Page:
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Not sure I'd take my tractor to this guy.


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#16 Username OFFLINE  

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Posted February 17, 2016 - 08:49 PM

I undercoated my 2500HD several months ago and used a 55 gal drum under the rear end for a jack stand.



#17 637Yeoman OFFLINE  

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Posted February 17, 2016 - 08:53 PM

Its the almighty milkcrate



#18 pharmer OFFLINE  

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Posted February 17, 2016 - 09:45 PM

Maybe he's a retired milk man who thinks he is a mechanic

#19 Gtractor OFFLINE  

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Posted February 17, 2016 - 10:31 PM

If a couple of Coke bottles will hold up a full size tractor surely milk crates can hold a gtractor.

 

Of course I wouldn't get under it!  :loosing_it:

 

Deere D.jpg


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#20 James Bosma OFFLINE  

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Posted February 18, 2016 - 07:27 AM

Us old guys have a hard time bending down.    :poke:

This guy has it figured out without an outlay of major coin.  If the tractor falls on anyone, it'll be him.   I don't question the strength part - main thing would be to make sure the tractor doesn't roll off the crates.

Kind of looks the right height to unload/load into a pickup when dropped off or picked up at his place.  ???? 

Although it'd need rails between the front crates and back crates to roll across. 

The 1 x 2's he uses for rails between the crates are leaning against the wall out of the picture


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#21 TAHOE OFFLINE  

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Posted February 18, 2016 - 07:35 AM

It'll be alright. .......

 

 

P1010012_edited.jpg



#22 boyscout862 ONLINE  

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Posted February 18, 2016 - 08:00 AM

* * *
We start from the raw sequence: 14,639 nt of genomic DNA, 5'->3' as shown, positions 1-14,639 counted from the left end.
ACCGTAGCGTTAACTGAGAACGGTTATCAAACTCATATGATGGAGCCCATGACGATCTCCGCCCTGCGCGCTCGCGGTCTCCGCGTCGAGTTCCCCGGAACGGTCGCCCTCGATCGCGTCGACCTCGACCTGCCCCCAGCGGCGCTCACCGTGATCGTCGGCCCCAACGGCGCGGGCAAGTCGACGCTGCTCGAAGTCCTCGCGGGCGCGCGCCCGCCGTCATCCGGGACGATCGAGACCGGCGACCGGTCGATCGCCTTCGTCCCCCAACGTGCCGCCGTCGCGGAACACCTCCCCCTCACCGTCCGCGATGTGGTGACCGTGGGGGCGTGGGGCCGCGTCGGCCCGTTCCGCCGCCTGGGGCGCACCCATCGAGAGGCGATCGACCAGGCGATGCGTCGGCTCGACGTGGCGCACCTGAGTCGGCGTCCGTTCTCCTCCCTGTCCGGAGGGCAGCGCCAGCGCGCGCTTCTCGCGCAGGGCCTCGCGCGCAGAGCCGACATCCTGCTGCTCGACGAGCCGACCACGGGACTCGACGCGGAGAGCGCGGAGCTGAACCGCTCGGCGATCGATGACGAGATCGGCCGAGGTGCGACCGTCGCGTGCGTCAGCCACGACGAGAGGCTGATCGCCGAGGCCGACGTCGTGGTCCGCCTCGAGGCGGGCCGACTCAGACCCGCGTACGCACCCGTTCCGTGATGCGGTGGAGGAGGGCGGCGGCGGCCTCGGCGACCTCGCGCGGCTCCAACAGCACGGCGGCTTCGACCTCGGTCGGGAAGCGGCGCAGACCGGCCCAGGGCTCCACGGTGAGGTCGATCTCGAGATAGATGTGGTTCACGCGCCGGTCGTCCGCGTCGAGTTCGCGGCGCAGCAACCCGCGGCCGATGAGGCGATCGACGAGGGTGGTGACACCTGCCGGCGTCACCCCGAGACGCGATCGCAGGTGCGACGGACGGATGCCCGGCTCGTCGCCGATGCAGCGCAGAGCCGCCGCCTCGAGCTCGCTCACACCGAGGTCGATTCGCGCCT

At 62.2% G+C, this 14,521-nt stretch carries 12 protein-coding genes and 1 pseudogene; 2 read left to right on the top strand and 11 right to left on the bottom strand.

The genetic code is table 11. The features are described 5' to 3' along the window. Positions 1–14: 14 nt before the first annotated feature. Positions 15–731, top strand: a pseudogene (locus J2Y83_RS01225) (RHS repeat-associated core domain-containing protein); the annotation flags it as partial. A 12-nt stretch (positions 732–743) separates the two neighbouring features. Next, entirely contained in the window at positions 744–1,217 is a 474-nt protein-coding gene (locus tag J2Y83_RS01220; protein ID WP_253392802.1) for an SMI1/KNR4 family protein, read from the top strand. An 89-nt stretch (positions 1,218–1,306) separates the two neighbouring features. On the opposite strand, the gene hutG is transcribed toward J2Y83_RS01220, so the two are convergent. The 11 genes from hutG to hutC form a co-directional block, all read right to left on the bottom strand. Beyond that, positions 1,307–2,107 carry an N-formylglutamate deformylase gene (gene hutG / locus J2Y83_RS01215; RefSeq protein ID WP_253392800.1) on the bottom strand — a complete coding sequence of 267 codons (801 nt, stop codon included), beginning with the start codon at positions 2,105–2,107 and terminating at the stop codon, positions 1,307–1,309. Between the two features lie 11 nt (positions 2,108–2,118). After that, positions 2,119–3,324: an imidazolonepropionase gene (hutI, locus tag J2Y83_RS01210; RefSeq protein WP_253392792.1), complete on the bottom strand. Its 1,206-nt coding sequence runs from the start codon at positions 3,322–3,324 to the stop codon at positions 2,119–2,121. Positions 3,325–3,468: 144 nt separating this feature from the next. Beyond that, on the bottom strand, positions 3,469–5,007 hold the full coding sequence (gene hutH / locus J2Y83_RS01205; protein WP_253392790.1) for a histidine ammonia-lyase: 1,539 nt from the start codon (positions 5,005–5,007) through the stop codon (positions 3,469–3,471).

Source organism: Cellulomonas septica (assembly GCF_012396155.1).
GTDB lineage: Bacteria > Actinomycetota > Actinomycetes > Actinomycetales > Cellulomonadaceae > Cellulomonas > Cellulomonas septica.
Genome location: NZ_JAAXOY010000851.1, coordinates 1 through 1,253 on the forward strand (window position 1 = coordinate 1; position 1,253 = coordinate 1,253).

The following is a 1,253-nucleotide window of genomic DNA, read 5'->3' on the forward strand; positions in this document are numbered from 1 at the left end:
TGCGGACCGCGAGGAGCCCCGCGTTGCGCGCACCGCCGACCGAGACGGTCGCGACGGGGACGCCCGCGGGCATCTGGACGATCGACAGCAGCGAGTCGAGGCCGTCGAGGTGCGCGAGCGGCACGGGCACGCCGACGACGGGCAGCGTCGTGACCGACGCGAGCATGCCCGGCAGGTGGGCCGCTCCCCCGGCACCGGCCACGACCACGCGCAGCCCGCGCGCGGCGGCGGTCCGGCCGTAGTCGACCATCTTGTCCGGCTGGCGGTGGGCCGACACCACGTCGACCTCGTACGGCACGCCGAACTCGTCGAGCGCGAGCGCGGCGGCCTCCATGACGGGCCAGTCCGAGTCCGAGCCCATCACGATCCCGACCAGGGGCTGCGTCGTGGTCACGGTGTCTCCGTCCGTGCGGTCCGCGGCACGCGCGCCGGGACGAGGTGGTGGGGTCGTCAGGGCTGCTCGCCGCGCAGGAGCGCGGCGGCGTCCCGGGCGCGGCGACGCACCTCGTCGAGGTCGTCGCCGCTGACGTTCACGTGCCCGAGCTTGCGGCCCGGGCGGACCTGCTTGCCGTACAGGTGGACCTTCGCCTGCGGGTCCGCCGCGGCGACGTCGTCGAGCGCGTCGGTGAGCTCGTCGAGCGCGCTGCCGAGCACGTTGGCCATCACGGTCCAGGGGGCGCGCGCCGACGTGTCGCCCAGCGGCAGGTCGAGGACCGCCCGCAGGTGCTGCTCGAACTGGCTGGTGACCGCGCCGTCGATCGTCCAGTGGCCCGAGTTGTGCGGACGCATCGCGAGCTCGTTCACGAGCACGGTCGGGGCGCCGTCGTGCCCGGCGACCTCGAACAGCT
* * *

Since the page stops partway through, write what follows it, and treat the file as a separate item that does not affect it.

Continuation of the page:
Plz tell me you did not go under the car!

I was doing body work. This was 35 years ago and I don't think I got under the car. It was a handy way to have the car higher. I used a floor jack to put the 1600 pound car onto the crates. It was only one crate high. I do remember using them as jack stands under my 65 Nova. Remember, things were usually better built in the 50s and 60s. They started to go down hill in the 70s when the steel codes were loosened. Good Luck, Rick



#23 Oldford OFFLINE  

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Posted February 18, 2016 - 12:22 PM

NO one till last couple posts had said HOW one gets the tractor lifted up in first place to put under the crates! Jack each end up for first one maybe, but how does one do the next and keep it all on when at an angle cause you can only lift one end at time???  I have a work table lift now, but could use my engine hoist some if not too big of tractor, but at some point the lift needs to be removed and re-situated would think.  How's one keep in place during that move? 

Looks like he has a chain going to the ceiling holding up the back end, probably part of a hoist.  Set the back on crates, keep the chain hooked so it don't roll off, and pick up the front with another hoist or big floor jack, go back and forth as high as you want.  I use one of these on a hook coming off a beam in the rafters, had a snapper hanging in the air by the front end but the whole roof was shaking with each click

1510_69062_p1.jpg


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#24 MFDAC OFFLINE  

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Posted February 18, 2016 - 07:44 PM